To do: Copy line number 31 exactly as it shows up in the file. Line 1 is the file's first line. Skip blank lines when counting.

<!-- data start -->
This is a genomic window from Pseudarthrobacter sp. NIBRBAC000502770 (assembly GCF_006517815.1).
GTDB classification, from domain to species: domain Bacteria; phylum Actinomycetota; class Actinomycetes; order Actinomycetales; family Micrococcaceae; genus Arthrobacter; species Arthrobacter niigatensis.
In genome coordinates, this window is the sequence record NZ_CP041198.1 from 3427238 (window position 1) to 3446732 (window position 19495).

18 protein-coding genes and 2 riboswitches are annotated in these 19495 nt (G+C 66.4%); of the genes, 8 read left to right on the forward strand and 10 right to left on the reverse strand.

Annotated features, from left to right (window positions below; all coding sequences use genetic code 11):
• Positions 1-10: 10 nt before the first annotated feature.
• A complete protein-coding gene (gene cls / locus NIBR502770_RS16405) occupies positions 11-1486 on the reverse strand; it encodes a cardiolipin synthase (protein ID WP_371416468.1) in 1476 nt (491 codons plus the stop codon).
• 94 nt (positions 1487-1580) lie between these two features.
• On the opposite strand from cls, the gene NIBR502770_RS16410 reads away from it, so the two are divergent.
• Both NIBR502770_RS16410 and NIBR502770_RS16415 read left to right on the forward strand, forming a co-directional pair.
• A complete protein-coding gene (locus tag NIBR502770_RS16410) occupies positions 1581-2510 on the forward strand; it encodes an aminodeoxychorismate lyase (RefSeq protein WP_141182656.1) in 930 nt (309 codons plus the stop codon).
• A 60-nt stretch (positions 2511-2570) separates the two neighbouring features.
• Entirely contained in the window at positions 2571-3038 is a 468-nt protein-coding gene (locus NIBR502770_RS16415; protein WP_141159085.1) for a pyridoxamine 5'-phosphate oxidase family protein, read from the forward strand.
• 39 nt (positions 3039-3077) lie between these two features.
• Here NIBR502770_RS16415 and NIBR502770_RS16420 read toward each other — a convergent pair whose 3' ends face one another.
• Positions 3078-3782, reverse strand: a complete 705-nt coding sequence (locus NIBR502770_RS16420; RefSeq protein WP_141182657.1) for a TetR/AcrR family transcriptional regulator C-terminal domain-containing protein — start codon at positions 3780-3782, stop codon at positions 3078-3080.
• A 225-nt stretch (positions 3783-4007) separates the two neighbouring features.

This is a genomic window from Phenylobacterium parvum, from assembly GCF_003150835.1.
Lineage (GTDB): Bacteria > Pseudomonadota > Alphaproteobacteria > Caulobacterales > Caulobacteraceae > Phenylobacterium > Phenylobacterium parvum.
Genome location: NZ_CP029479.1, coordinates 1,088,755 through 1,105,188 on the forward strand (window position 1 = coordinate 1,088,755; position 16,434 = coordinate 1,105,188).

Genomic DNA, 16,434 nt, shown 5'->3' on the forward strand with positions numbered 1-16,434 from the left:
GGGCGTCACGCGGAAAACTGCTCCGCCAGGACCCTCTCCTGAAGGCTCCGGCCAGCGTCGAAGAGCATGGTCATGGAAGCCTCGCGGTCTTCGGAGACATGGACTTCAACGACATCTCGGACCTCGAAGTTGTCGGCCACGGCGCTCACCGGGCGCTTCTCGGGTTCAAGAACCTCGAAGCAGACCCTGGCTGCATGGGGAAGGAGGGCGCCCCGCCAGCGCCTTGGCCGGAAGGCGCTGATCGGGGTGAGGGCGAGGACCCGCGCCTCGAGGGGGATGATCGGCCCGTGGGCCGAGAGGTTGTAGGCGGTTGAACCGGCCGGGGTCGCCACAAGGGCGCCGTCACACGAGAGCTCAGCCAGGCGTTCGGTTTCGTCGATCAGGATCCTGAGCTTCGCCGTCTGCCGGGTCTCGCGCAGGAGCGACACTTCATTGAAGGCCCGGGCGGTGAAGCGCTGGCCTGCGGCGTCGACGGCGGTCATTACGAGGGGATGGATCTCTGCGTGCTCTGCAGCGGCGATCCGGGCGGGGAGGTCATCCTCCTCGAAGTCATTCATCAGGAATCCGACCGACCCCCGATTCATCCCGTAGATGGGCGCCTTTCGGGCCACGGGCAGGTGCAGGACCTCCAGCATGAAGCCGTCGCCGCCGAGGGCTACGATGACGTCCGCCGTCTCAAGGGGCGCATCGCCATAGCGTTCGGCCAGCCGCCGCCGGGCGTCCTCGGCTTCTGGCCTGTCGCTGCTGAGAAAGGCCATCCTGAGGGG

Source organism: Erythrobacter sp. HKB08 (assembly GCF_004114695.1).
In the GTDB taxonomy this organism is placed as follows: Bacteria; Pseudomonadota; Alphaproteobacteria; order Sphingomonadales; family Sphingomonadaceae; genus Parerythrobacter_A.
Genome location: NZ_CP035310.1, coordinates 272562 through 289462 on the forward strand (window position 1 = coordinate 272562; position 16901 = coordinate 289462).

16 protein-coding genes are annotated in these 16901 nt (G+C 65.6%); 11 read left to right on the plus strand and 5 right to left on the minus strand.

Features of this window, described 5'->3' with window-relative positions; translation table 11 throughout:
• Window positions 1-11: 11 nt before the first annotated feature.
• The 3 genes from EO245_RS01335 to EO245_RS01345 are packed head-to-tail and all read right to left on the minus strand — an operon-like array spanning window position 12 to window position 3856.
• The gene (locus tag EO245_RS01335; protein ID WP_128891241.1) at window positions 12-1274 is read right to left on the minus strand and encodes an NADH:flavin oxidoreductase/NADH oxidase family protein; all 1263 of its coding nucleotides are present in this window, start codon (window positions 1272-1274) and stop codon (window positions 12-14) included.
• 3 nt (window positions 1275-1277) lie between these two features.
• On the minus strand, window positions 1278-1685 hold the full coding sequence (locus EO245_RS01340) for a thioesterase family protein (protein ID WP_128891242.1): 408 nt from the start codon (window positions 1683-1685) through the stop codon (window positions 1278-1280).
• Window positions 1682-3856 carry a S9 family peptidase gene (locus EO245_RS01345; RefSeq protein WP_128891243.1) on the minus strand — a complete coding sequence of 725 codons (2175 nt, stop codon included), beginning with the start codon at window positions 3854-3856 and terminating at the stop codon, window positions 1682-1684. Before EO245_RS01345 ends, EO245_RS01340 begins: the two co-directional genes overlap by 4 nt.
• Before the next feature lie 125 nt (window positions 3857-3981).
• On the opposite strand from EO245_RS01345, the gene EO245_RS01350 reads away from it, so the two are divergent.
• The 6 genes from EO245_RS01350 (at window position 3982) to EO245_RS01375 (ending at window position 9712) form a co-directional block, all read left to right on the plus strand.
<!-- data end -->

• 3 nt (window positions 1275-1277) lie between these two features.